VA-L30 Origin of Lynch Law


During the Revolutionary War, loyalists in the Virginia backcountry periodically conspired against the Revolutionary authorities. Colonels Charles Lynch, James Callaway, and other militia officers and county justices formed extralegal courts to punish them, which were "not strictly warranted by law." "Lynch's Law," of lynching, as such punishment has been called, did not at first include hanging. According to local tradition, accused loyalists were tied to a large black walnut tree here at Lynch's home, Green Level, and whipped, not hanged. In contrast to the lynchings that began the next century, legally appointed officials meted out "Lynch's Law" mostly with fines and jail terms. Later, the Virginia General Assembly passed acts protecting Lynch and his associates from prosecution for their activities.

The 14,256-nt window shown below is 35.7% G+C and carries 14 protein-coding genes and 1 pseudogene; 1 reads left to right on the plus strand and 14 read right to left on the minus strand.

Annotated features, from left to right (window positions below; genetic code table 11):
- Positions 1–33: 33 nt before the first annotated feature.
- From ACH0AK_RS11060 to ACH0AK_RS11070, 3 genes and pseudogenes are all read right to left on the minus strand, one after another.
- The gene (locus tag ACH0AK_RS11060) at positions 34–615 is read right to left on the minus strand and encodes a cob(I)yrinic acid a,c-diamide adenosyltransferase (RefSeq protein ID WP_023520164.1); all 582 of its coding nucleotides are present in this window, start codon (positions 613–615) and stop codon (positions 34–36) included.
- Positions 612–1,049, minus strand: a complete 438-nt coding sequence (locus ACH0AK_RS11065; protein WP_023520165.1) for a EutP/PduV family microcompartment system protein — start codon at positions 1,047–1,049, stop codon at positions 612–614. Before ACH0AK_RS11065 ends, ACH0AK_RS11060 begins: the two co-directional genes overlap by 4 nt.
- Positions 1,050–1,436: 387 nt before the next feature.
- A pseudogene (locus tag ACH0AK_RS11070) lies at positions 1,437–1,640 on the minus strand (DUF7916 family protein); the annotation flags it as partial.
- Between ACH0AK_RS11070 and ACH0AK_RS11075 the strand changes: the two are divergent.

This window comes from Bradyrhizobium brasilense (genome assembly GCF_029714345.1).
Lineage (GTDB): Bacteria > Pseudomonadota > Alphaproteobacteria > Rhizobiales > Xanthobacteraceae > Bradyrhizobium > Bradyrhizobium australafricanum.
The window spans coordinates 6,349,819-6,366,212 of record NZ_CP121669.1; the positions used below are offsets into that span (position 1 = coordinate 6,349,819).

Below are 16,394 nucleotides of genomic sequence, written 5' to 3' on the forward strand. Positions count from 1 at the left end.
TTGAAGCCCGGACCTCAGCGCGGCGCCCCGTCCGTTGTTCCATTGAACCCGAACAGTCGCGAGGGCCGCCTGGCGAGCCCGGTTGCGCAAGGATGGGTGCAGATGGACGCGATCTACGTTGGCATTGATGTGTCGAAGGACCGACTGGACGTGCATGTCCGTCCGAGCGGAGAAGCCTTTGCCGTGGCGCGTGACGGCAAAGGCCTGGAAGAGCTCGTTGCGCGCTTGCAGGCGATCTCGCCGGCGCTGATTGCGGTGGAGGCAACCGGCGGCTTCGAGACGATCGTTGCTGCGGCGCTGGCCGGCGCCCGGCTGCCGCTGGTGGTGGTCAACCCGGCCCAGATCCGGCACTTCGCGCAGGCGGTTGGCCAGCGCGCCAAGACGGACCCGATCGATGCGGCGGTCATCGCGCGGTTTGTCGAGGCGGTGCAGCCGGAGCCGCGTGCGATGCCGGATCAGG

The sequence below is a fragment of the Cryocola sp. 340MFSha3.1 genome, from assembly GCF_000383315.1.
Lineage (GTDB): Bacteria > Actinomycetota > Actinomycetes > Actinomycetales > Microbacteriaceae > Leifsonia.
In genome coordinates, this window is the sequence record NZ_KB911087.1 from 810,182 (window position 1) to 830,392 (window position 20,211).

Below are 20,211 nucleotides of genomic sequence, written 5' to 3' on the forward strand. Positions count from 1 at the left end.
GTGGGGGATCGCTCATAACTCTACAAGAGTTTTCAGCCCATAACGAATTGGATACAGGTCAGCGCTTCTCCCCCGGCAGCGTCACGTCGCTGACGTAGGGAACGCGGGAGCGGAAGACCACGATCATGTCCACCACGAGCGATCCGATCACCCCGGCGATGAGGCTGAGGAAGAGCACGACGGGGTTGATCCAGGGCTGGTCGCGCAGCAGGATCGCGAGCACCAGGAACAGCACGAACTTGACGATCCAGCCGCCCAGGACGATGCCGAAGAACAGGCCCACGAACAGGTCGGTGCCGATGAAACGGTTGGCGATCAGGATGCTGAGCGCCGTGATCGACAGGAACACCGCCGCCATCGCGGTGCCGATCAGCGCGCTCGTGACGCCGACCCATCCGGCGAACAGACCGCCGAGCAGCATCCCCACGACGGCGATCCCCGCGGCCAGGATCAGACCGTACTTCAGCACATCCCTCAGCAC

Department of Historic Resources, 1997

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